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20 July 2019

A Close-Run Thing[i]

Tag(s): Sport
It was the children’s idea. Over the past three years our son and daughter and their partners presented us with three delightful grandchildren in quick succession, now aged three, two and eight months respectively. So their idea was for the three generations to holiday together in a nice beach resort. They chose Portugal because the sun should shine and we all like the Portuguese, our oldest ally. We would have two nannies with us so the grown-ups could relax in the sun or over sardines and Douro white wine.[ii] So we would need a large house.

One was sourced through a website called HomeAway and the booking was made. It promised all the things we were looking for: six well-appointed bedrooms with several bathrooms; all mod cons including TV and good internet access and easy access to the beach. So eight adults, three little children and two dogs gathered on the first Friday in July for ten days of sun and sand in a place called Foz do Arelho.

The first time we knew that all was not well was on the Saturday morning when we woke up, not to bright sunshine but thick cloud. We were on the Atlantic coast, of course, and we gradually realised that Foz do Arelho has what is known as a micro climate. My wife was reminded of some of the Pacific resorts in Chile where the same thing happens. We once owned a seaside apartment there and had to get used to the clouds not clearing until 3pm when finally the sun would break through. The younger set in the biggest resort Viña del Mar treat this as an opportunity to go clubbing well into the night, sleep it off and then wake up for a late breakfast and an afternoon on the beach.

But that is not what we oldies or the little children were looking for.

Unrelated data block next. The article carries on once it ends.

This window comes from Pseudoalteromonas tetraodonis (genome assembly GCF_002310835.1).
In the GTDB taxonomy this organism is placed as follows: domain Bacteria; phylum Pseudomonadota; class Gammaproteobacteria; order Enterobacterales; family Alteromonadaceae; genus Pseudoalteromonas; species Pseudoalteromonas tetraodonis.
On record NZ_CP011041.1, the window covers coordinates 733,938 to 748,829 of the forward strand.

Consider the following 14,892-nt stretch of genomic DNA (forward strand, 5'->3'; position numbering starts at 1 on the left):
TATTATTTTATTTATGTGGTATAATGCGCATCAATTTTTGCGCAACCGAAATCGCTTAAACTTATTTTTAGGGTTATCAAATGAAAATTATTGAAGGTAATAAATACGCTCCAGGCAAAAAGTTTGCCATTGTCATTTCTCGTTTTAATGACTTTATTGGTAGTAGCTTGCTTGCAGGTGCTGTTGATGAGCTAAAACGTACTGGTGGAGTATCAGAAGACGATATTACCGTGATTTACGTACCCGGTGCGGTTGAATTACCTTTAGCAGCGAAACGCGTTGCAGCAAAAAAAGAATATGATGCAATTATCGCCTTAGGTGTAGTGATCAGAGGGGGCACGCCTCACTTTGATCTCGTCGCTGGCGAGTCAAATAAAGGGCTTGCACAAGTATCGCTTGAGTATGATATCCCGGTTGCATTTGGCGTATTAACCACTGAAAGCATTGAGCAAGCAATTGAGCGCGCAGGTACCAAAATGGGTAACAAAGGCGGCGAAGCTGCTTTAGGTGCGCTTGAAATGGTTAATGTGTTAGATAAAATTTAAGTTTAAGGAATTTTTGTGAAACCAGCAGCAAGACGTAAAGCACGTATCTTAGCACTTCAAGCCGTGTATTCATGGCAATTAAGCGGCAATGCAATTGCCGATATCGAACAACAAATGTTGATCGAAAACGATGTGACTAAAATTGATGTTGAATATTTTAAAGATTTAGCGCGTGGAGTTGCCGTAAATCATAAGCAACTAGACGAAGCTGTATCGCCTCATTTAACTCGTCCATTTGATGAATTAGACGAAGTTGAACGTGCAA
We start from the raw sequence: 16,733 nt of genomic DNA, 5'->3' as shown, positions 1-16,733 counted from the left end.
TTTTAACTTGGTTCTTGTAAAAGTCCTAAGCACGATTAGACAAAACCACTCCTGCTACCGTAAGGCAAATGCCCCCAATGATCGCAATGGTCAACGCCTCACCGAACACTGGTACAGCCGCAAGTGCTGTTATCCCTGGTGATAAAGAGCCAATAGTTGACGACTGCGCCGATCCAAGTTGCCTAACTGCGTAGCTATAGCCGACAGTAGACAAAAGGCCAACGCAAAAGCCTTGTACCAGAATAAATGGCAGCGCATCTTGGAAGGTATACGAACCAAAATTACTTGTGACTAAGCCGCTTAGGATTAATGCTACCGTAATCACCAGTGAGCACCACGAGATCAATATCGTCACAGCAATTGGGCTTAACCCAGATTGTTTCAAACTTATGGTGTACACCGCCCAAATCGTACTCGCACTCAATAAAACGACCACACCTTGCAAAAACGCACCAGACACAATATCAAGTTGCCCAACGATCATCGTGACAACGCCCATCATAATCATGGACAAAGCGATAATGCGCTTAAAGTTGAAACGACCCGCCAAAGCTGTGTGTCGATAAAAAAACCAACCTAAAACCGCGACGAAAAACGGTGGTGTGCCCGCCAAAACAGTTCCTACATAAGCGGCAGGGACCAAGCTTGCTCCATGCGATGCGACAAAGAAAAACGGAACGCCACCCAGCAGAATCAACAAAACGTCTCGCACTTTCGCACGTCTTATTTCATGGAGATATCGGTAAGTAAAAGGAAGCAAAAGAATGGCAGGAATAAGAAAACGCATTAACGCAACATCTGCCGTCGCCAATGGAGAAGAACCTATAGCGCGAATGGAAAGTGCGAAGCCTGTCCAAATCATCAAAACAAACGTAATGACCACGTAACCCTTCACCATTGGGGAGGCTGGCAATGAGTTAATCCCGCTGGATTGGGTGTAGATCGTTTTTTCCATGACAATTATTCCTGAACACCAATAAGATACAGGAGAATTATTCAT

Then there was the access to the beach. This was a twenty-minute walk down very steep and sometimes uneven roads. The beach itself was wide with a great lagoon in the middle, not an unattractive feature. But walking down was hard work and walking back up was not an option.

The next problem was that the refrigerator did not close properly. We had bought tonnes of produce, and of course the little ones’ food would often be kept in the fridge. We reported this to the owner’s mother, an elegant but fearsome lady in her 70s. Her son lives in Virginia so she looks after the house and checks up on the tenants. She acknowledged that the fridge was faulty and kindly let us know that she had informed her son. So that’s all right then. This was a serious health & safety issue but we dealt with it as best we could.

But what for me was far more serious was that the TV was an ancient model, perhaps from the 1970s. It only received four local channels, none of them suitable for children. My son-in-law has just moved to Spain so he decided to buy a new one which he would then take to their new home at the end of the holiday. Justin is a technical wizard and he soon fixed it up to the internet connection and the children started to watch TV programmes downloaded from Amazon.

But then the internet connection gave up. We also reported this to the mother and she said we were using the internet too much!

So how was I going to watch the Cricket World Cup?

Justin managed to get some kind of connection to Sky and we watched the semi-final between England and Australia. There was a great deal of buffering and the gremlins seemed to ensure that the buffering kicked in just as the bowler ran up to bowl. Then it would freeze and when it returned whatever had happened had happened. We missed wickets falling. We missed glorious cover drives. We missed huge six hits. I then tried getting the BBC radio commentary on my mobile phone. That was clear and rarely cut out. So we watched the sputtering screen and listened to Jonathan Agnew and his chums, the two seldom being in sync. But at least England thrashed Australia and we could all take pleasure in that.